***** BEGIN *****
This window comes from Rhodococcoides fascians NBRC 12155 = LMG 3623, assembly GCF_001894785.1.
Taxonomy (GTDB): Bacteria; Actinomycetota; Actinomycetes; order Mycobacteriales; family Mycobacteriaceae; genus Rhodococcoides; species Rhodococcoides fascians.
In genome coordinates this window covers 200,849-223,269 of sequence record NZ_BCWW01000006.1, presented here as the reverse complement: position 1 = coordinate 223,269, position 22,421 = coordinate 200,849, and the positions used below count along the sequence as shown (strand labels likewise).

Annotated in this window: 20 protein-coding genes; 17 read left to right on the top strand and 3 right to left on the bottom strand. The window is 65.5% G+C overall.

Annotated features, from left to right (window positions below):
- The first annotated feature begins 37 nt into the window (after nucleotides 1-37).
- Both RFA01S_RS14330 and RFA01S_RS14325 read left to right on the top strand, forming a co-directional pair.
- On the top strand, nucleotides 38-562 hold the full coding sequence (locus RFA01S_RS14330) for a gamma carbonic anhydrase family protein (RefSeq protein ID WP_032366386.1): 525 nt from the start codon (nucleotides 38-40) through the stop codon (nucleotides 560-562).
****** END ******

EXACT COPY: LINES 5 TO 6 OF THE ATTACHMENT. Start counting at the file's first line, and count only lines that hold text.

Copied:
Annotated features, from left to right (window positions below):
- The first annotated feature begins 37 nt into the window (after nucleotides 1-37).